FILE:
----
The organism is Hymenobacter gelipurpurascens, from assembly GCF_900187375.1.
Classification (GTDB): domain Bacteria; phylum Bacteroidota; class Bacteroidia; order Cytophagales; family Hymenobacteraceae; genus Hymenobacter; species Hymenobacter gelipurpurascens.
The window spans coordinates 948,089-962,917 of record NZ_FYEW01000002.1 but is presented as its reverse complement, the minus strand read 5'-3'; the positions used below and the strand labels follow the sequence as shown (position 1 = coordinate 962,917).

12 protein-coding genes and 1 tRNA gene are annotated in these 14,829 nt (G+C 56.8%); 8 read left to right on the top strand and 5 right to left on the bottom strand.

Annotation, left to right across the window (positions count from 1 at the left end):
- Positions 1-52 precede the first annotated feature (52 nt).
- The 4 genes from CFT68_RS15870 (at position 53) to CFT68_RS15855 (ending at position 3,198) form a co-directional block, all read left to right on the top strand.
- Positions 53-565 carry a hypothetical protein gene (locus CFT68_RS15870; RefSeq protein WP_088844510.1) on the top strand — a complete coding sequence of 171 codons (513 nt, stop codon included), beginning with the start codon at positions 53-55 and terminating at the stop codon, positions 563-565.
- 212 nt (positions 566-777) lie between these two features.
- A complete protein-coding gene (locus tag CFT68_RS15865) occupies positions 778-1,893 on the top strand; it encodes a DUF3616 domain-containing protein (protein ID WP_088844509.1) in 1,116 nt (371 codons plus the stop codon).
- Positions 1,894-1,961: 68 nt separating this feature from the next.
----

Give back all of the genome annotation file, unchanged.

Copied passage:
The organism is Hymenobacter gelipurpurascens, from assembly GCF_900187375.1.
Classification (GTDB): domain Bacteria; phylum Bacteroidota; class Bacteroidia; order Cytophagales; family Hymenobacteraceae; genus Hymenobacter; species Hymenobacter gelipurpurascens.
The window spans coordinates 948,089-962,917 of record NZ_FYEW01000002.1 but is presented as its reverse complement, the minus strand read 5'-3'; the positions used below and the strand labels follow the sequence as shown (position 1 = coordinate 962,917).

12 protein-coding genes and 1 tRNA gene are annotated in these 14,829 nt (G+C 56.8%); 8 read left to right on the top strand and 5 right to left on the bottom strand.

Annotation, left to right across the window (positions count from 1 at the left end):
- Positions 1-52 precede the first annotated feature (52 nt).
- The 4 genes from CFT68_RS15870 (at position 53) to CFT68_RS15855 (ending at position 3,198) form a co-directional block, all read left to right on the top strand.
- Positions 53-565 carry a hypothetical protein gene (locus CFT68_RS15870; RefSeq protein WP_088844510.1) on the top strand — a complete coding sequence of 171 codons (513 nt, stop codon included), beginning with the start codon at positions 53-55 and terminating at the stop codon, positions 563-565.
- 212 nt (positions 566-777) lie between these two features.
- A complete protein-coding gene (locus tag CFT68_RS15865) occupies positions 778-1,893 on the top strand; it encodes a DUF3616 domain-containing protein (protein ID WP_088844509.1) in 1,116 nt (371 codons plus the stop codon).
- Positions 1,894-1,961: 68 nt separating this feature from the next.